One Year On: How to get behind Bristol venues after 12 months behind closed doors

One Year On: How to get behind Bristol venues after 12 months behind closed doors

Posted on: 23 Mar 2021

Find out how to offer your support for your favourite pubs, clubs and live spaces.


Today, Tuesday 23 March 2021, marks exactly a year since lockdown was introduced in the UK, and you could be forgiven for feeling like nothing's changed.


We're still in lockdown, we still can't see our mates, we still can't go to the pub, and perhaps most crucially, venues of all shapes and sizes across Bristol and beyond remain closed to the public.


Of course, some were able to briefly open their outdoor spaces last summer, and others have adapted to keep some money coming in, but many of the city's best-loved venues have overseen an almost total loss on income over the last 12 months.


There does appear to be some light on the horizon as the government gradually open things up again in the coming weeks, but the Bristol music scene needs your support now more than ever.


Read on for a quick guide to getting behind your favourite local venues in 2021.

The Lock Yard at Motion.

Buy tickets and attend events...


This seems like an obvious one, but the best way to show some love for your favourite venue is to actually go to it once it's open.


Summer lineups are already starting to trickle in from major clubs like Motion and Lakota, and it (hopefully) won't be long until smaller venues are able to start unveiling their programming and welcoming punters through their doors once again.


You probably won't need much of a push after a year with no parties, but if you see a lineup you like, or you really miss a certain dancefloor, book those tickets!



...and hold on to your tickets for rescheduled dates


The same goes for those of you who have bought tickets for events that turned out to be postponed and rescheduled - unless you absolutely 100% cannot make it, we urge you to hold on to your tickets.


Venues and promoters across Bristol have been forced to reschedule hundreds, if not thousands, of events over the past year, and there will surely be more to follow given the unpredictable nature of the pandemic.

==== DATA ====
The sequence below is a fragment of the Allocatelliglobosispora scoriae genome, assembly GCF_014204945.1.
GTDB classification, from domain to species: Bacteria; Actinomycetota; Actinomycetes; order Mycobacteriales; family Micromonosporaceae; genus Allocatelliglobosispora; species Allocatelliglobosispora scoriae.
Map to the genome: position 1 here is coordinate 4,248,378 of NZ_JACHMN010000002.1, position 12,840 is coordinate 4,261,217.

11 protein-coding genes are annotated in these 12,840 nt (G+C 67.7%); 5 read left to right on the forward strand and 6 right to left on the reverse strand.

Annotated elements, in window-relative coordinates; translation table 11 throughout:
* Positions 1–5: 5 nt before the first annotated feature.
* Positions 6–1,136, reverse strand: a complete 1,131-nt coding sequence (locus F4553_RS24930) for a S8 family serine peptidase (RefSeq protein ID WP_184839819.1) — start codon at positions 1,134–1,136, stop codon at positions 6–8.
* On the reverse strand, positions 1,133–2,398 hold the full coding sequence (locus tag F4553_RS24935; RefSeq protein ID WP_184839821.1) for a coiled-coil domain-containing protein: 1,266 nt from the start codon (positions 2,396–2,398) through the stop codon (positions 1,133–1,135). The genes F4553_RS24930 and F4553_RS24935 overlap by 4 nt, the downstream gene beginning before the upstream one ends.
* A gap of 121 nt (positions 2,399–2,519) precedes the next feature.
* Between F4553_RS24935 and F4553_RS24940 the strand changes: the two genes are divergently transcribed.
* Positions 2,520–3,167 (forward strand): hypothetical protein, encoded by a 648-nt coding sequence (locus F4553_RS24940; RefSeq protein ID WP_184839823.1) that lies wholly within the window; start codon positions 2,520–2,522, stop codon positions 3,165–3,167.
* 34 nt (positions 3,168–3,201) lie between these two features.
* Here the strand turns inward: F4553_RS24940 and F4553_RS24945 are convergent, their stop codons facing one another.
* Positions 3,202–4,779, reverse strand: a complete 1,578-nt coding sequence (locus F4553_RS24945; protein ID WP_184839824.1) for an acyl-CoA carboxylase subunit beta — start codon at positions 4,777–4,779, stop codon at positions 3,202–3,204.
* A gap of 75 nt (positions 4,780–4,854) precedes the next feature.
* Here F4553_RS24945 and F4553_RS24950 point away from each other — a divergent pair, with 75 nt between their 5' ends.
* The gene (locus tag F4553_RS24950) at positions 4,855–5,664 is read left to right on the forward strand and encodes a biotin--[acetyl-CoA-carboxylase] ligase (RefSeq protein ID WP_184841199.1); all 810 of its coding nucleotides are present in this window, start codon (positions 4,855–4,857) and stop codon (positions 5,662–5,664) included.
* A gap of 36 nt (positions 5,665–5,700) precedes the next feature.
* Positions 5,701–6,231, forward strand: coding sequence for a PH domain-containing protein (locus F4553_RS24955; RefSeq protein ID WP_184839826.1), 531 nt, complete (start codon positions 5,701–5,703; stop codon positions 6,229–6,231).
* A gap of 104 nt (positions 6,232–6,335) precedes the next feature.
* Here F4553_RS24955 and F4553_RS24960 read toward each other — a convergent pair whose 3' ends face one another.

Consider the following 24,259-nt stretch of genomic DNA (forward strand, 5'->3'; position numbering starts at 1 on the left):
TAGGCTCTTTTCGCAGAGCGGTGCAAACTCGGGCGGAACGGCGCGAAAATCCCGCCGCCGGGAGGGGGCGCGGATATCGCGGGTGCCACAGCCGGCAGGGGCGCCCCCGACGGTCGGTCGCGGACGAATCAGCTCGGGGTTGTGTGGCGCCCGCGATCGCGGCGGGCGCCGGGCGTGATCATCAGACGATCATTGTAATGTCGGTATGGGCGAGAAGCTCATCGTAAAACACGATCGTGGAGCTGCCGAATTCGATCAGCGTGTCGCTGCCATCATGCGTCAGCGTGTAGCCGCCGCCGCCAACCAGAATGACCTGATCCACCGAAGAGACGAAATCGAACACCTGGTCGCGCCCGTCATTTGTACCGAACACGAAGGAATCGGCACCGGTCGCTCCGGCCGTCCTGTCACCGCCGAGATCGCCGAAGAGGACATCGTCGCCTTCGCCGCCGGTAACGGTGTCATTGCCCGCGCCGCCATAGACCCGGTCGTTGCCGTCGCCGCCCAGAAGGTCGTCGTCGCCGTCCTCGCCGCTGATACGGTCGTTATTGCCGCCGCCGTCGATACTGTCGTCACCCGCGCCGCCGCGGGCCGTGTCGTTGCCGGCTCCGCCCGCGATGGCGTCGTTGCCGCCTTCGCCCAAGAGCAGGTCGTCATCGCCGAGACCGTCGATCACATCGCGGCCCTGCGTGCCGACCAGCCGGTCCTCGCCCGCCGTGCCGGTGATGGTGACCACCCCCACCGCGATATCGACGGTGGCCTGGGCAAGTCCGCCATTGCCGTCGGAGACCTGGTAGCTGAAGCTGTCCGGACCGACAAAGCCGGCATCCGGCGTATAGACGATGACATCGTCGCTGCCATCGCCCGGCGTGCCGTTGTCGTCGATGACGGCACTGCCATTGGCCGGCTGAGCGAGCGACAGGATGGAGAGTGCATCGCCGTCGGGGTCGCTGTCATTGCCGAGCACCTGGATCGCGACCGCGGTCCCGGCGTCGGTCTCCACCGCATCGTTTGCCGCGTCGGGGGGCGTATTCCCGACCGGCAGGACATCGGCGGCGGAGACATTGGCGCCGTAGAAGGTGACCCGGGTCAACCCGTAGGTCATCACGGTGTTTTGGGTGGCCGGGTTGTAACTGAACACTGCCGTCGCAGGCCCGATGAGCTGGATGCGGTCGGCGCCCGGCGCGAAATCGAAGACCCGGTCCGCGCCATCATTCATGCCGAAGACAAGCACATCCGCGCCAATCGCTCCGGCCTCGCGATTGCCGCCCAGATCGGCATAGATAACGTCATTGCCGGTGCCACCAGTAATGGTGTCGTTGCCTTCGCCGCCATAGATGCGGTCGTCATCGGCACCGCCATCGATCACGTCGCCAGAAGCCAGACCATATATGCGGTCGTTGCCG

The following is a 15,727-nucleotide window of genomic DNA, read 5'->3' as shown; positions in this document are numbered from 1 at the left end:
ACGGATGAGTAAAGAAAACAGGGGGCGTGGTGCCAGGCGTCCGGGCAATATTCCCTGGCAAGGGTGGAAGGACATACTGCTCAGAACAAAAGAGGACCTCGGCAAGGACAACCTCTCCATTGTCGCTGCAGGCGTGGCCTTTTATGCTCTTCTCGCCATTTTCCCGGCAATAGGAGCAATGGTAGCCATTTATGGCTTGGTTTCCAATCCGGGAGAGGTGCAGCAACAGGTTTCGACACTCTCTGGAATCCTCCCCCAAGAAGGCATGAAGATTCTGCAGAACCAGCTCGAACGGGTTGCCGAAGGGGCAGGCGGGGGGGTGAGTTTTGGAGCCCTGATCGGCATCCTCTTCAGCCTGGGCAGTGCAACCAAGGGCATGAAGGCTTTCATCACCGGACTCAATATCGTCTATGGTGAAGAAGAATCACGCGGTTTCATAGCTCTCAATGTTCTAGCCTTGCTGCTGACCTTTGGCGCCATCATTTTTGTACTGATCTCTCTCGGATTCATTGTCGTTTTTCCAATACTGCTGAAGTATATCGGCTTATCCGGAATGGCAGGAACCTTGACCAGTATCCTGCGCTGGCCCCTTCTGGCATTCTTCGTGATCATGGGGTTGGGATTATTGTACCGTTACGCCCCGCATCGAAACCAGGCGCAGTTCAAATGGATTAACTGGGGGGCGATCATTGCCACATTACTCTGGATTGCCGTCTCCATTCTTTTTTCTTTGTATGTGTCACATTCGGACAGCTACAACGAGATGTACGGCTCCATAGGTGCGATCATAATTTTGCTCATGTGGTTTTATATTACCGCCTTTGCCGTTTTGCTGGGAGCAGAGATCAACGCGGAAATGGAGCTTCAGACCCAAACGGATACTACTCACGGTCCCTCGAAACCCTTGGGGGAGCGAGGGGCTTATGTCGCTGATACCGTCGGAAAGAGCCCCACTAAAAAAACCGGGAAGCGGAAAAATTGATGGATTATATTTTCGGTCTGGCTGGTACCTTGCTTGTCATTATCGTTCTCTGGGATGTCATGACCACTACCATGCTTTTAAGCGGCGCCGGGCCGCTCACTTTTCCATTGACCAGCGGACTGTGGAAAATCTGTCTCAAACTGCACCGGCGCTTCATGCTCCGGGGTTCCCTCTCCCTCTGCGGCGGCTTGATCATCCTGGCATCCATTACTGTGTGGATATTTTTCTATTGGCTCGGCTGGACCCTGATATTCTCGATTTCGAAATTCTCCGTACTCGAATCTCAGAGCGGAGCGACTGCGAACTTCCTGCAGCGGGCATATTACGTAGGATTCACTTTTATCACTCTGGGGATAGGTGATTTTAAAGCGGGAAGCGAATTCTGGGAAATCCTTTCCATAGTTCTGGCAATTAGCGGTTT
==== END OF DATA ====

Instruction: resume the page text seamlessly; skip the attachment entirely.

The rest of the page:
Whether it's a £10 gig or a £100+ festival, keeping hold of your ticket for the time being takes that little bit of extra pressure away from events organisers who have spent months scrambling to reshuffle their plans and secure new dates.



Support and share fundraising campaigns


Throughout the pandemic music venues have faced ongoing disputes with landlords, pubs have been denied rent relief and buildings have been in desperate need of renovations, with owners having to navigate these issues amid the backdrop of a total loss of income.


If your favourite venue (or club, pub, bar, restaurant etc) is asking for donations for one reason or another, spare a few quid to show your support.


A single donation of a fiver might not seem like much to you, but a crowdfunding campaign gaining some traction and raising hundreds or thousands of pounds could make all the difference in a venue's fight to stay open.



Buy merch


With doors firmly closed and events programmes at a standstill, merchandise has become a vital source of revenue during the pandemic for clubs, venues, bars and restaurants across Bristol.


Several, including Lakota and the Trinity Centre, have launched t-shirts, hoodies and more, allowing devoted regulars to show some love when they're out and about.


From simple logo designs to specially-created products and collaborations with local artists, merchandise is a great way to freshen up your wardrobe and give a nod to the venues close to your heart. 


If you're missing your favourite venue, pub or takeaway, check in online to see if they've got merch available, treat yourself to a t-shirt or two, and don't forget to spread the word with a post on social media once your order arrives.

Trinity Centre merch.

Support non-musical projects


With so much time to burn and dwindling funds to get by on, venues across the city have been forced to come up with creative ways to keep things ticking along.


The Louisiana and The Lanes are both running pizza delivery services, The Exchange have set up their own internet TV series, and Strange Brew briefly managed to rent out their space for the filming of the UK's top weekly gadget-focused news show.


If you see a venue doing something out of the ordinary while they're closed, get behind it! Order a pizza, donate to a fundraiser, share some good news - even the smallest gesture means a lot.



Show some love online


Lastly, there are loads of ways to get behind the Bristol music scene online, whether it's entering a competition, posting throwback pictures, commenting and engaging with venue teams or even something as simple as liking a post.


More and more of our day-to-day life is moving into the digital realm, so while doors remain closed for the time being, do something to show you're thinking of your favourite venues while you're stuck at home.


For more coverage of the Bristol music scene, including news and updates as venues start to reopen this summer, follow us on Twitter.

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Article by:

Matt Robson


Editor - & LOUD Magazine

Matt is a Journalism graduate and writer, passionate about supporting Bristol music, art and independent business. Get in touch via email at